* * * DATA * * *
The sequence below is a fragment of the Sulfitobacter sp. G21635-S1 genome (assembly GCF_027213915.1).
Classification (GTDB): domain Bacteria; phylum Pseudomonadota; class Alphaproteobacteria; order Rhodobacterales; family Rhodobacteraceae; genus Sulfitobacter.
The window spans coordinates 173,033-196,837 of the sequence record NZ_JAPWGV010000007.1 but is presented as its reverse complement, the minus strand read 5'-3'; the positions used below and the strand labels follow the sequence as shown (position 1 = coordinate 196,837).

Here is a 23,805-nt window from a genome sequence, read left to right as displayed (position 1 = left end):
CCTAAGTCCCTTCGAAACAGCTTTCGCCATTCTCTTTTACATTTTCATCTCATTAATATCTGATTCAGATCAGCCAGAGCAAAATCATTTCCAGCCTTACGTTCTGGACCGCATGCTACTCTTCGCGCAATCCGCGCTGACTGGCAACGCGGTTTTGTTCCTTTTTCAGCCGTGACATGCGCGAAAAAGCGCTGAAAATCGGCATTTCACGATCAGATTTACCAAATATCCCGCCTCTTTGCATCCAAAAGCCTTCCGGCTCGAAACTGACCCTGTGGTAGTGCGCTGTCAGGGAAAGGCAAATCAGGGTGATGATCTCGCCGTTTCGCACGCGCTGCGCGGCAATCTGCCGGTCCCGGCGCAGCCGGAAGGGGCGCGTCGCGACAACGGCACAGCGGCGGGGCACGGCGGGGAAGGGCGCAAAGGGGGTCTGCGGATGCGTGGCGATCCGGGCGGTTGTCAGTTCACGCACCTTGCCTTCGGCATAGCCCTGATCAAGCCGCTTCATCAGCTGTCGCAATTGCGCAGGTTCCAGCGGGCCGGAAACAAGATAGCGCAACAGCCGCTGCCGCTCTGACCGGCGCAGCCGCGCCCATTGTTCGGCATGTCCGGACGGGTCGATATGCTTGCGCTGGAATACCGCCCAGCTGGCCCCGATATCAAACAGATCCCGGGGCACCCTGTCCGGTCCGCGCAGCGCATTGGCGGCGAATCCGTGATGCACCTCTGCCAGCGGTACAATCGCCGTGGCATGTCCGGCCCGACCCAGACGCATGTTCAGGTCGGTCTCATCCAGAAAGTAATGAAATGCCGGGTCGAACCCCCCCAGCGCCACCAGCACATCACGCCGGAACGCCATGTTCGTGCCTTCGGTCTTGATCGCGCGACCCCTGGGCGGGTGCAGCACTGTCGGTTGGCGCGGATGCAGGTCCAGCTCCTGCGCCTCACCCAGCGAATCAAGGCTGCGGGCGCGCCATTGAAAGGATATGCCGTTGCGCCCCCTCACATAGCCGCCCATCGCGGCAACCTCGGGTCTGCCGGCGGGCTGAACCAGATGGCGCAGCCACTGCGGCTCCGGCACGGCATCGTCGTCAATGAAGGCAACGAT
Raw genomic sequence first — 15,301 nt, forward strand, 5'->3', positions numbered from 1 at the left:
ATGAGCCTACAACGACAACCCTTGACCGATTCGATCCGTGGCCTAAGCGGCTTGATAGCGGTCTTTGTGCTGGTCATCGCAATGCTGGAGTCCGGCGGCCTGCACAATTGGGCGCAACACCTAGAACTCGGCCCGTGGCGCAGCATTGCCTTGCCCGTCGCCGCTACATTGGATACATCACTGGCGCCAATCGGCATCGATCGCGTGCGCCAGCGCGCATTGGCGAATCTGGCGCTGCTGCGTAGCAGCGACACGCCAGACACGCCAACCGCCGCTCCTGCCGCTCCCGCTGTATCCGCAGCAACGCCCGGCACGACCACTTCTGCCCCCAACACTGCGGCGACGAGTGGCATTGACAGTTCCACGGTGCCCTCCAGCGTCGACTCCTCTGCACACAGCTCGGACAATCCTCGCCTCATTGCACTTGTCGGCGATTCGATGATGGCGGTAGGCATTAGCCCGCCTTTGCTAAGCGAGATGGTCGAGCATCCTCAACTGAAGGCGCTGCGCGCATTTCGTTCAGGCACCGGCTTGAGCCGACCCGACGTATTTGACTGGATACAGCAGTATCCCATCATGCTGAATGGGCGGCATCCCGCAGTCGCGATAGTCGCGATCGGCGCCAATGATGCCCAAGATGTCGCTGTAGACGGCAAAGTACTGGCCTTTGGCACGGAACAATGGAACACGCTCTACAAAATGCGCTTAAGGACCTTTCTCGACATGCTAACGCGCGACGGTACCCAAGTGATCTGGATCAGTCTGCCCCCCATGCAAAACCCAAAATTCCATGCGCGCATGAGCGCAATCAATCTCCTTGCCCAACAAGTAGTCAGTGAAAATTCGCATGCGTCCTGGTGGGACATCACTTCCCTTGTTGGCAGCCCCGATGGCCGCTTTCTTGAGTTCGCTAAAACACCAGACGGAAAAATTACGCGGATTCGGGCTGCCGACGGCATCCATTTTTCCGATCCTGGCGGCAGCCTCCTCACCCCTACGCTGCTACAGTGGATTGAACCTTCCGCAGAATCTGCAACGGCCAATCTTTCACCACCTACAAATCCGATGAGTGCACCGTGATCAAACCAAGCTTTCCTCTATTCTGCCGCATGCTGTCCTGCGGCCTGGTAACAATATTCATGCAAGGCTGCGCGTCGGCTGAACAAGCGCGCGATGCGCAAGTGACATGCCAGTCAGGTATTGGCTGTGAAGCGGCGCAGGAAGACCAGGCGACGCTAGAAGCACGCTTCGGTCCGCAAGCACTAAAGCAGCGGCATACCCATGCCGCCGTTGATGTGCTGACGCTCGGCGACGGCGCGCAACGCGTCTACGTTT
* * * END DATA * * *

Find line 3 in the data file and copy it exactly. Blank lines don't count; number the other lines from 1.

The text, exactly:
The window spans coordinates 173,033-196,837 of the sequence record NZ_JAPWGV010000007.1 but is presented as its reverse complement, the minus strand read 5'-3'; the positions used below and the strand labels follow the sequence as shown (position 1 = coordinate 196,837).